Yup, a review of a current film you won’t struggle to find showings of. This means you can consider this consumer advice if you wanted to. I could actually save you money. Well, unless I end up giving this film a rather schizophrenic review and award it an average three stars or summat.
War Horse (2012)
If the insane amount of marketing is to be believed, Spielberg is “back and better than ever” and War Horse promises to jerk more tears than a (insert thing that jerks a lot of tears in a semi-comedic situation). The glowing reviews also seemed to confirm that yes, this is a film that harkens back to the good ol’ days of moviemaking and moved captive audiences to floods of tears. Maybe my X79 Emotion Simulator Chip is loose, but I sat down and two and a half hours later I stood up again, no more moved than when I went in. I was baffled to see people, their faces shining with fresh sad juice walking past me, pulling those weird faces that people do when they’re embarrassed about crying and trying to laugh it off by exaggerating things like dabbing their eyes. Once again, the emotional disconnect between the general public and myself grows ever deeper.
“Gentlemen, it is an honour to ride beside you. Make the Kaiser rue the day he crossed swords with us. Let every man do himself, his King, his country, and his fallen comrades proud. Be brave.”
Set in Dartmoor in 1914, War Horse is the story of a bond between farmer’s boy Albert Narracott (Jeremy Irvine) and Joey the horse. After his drunken father (Peter Mullan) sells the horse to the British Army to pay the rent on his struggling farm, the heartbroken Albert vows to find Joey again, no matter what. The story is that horse story i.e. a child/teenager forms an unlikely bond with an unruly horse and the pair soon reach a mutual understanding. Which is fine, I guess. A bit girly though. Good thing we have a socking great war in the middle though, for us barrel-chested lads. What sets War Horse apart from other “horsey” films is that we see the different perspectives of war through Joey’s ever-changing owners. For instance, in one scene we have a grandfather and granddaughter taking care of the horse and in another we see Joey being put to work as a literal war horse, lugging a massive cannon up a muddy hill for Ze Germans. The film is almost episodic and plays like a parallel universe Tarantino film, where characters exchange loving looks and sentimentality instead of f-words and bullets. Obviously the acting is up to scratch- newcomer Jeremy Irvine impressed the fuck out of me, whereas seasoned actors like Peter Mullan, Emily Watson and David Thewlis all gave an air of class to proceedings.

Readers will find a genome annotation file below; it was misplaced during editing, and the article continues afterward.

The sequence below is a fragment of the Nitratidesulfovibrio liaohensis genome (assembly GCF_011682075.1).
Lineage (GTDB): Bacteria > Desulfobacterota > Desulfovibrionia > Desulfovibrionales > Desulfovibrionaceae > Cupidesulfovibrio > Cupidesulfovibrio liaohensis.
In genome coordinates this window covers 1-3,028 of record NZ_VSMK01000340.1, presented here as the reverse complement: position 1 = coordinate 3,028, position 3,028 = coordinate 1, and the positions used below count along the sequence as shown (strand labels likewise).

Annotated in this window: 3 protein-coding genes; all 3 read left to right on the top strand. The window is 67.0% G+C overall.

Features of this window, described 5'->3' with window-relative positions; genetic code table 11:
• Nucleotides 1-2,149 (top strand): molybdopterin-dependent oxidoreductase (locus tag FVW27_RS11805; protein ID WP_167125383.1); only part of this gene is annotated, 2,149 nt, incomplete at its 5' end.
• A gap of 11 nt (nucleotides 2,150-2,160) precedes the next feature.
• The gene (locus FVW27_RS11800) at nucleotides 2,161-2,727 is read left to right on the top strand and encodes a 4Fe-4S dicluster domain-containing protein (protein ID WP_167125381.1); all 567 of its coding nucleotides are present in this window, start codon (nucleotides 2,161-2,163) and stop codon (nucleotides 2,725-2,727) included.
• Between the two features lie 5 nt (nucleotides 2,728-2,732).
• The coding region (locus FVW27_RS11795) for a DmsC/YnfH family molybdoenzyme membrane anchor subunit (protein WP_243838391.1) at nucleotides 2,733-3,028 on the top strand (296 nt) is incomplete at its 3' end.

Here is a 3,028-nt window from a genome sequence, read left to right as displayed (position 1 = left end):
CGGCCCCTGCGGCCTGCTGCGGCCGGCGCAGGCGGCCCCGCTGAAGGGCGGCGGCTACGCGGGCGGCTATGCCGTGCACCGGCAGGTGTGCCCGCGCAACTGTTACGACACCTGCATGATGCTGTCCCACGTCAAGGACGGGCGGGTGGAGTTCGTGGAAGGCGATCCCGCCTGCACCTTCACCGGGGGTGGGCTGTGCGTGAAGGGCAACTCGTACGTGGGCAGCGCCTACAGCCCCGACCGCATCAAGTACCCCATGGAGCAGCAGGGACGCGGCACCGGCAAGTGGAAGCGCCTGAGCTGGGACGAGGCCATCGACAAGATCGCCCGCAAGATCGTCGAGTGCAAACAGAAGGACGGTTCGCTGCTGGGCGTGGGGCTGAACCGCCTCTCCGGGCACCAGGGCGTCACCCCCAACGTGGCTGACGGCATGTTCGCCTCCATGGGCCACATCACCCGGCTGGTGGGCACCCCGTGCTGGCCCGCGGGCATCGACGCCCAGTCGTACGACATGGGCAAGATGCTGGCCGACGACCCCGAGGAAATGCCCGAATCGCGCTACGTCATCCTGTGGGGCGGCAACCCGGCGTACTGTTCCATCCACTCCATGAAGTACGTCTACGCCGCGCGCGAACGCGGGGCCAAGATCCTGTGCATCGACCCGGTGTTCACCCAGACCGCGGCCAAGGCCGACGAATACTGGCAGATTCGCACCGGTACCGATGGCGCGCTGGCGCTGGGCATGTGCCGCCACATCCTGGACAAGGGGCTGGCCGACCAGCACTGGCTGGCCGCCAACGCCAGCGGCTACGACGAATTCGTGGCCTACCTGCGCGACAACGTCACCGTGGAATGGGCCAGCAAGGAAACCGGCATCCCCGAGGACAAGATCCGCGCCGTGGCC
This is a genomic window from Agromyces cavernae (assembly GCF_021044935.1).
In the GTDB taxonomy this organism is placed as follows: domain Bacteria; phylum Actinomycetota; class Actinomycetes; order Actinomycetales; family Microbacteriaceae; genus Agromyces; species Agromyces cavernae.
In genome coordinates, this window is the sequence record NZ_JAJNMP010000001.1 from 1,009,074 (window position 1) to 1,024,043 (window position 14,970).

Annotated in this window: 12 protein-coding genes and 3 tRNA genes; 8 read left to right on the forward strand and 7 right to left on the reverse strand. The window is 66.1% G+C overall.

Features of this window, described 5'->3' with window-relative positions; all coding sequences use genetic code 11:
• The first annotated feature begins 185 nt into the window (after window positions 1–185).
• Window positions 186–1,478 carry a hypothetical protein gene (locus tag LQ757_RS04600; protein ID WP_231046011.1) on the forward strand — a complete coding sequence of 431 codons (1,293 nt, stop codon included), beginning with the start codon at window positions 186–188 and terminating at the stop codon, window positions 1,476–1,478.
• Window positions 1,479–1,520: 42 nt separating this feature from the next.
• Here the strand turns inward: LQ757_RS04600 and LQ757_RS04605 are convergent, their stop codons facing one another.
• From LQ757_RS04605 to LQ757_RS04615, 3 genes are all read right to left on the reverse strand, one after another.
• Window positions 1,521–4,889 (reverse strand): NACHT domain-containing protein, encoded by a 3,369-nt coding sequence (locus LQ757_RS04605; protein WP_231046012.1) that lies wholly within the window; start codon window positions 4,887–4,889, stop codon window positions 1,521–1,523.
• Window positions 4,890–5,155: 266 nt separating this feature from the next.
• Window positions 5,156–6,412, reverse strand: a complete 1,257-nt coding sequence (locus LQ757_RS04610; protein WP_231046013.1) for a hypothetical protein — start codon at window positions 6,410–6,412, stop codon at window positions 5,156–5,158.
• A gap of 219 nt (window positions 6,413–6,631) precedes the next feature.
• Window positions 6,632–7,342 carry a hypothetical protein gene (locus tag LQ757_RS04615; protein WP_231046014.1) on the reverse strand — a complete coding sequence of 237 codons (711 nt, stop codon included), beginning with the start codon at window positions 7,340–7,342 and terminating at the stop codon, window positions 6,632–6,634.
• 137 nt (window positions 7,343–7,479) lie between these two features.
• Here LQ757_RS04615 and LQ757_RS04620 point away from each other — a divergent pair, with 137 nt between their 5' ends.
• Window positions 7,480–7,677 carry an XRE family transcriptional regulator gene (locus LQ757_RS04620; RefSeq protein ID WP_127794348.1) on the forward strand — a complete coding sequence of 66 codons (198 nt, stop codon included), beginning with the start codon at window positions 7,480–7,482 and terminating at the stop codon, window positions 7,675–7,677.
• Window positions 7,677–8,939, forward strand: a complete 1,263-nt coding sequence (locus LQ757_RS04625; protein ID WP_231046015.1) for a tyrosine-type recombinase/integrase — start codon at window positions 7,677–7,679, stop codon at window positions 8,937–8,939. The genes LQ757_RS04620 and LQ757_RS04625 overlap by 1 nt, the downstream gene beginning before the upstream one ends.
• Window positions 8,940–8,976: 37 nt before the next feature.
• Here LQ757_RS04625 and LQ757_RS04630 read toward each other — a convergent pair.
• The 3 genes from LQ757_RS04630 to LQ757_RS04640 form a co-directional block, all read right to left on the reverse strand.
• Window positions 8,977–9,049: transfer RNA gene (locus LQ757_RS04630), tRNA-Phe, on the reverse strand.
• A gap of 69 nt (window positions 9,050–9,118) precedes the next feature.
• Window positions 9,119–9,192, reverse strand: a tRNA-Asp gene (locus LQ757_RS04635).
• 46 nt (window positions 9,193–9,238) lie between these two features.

Before I start working the ribs, let me just say, I didn’t hate War Horse. It’s impressive filmmaking. The fine acting on display, the golden cinematography and the unapologetically melodramatic John Williams score all add up to a fantastically well made film. There are elements I loved, it’s just the plot didn’t really work for me. Having said that, there’s a sequence in No Man’s Land which was brilliant and moving, without being mawkish. I also love that War Horse has a response to Rise of the Planet of the Apes‘ “Gorilla Vs. Helicopter” awesomeness. New for 2012, it’s “Horse Vs. Tank”! The war sequences are effective and surprisingly harrowing considering we never see any bloodshed on screen. I also liked the fact that the film keeps the Devon setting, despite the downside that everyone in the first half hour talks like Samwise fucking Gamgee.
I’m not made of stone. I have cried at films before and I’m only semi-ashamed to say that the last film I remember crying at was Wall-E. My final line in the first paragraph about “the emotional disconnect” between Joe Public and I may read like a smug bellend typing down unjustified reason #7002 on why he thinks he’s better than everyone else. I assure you, this is not the case. There’s nothing better than having a collective audience response in a film, be it laughing at the same bits or even applauding at the end. I like feeling like part of a group. Thing is, War Horse was too obvious to illicit tears from me, if that makes sense. There were no surprise emotional gut-punches or sudden tragic turns. Yeah, the horse goes through some hardship, but it didn’t make me bawl like a bitch. I empathised, sure, but that’s where it stopped.
“I could love you no less, but I could hate you more.”
War Horse is good, but I felt it took too long to tell a simple, rather hackneyed story. Despite doing a good job giving Joey a personality, I just wasn’t invested enough to have a lump in my throat at any point. It’s a masterclass in the technical side of making films, it just left me feeling underwhelmed after reports of people sobbing out their spleens in preview screenings. I was going to make a joke about much rather seeing a film called War Whores, but they effectively did that and it wasn’t much fun either.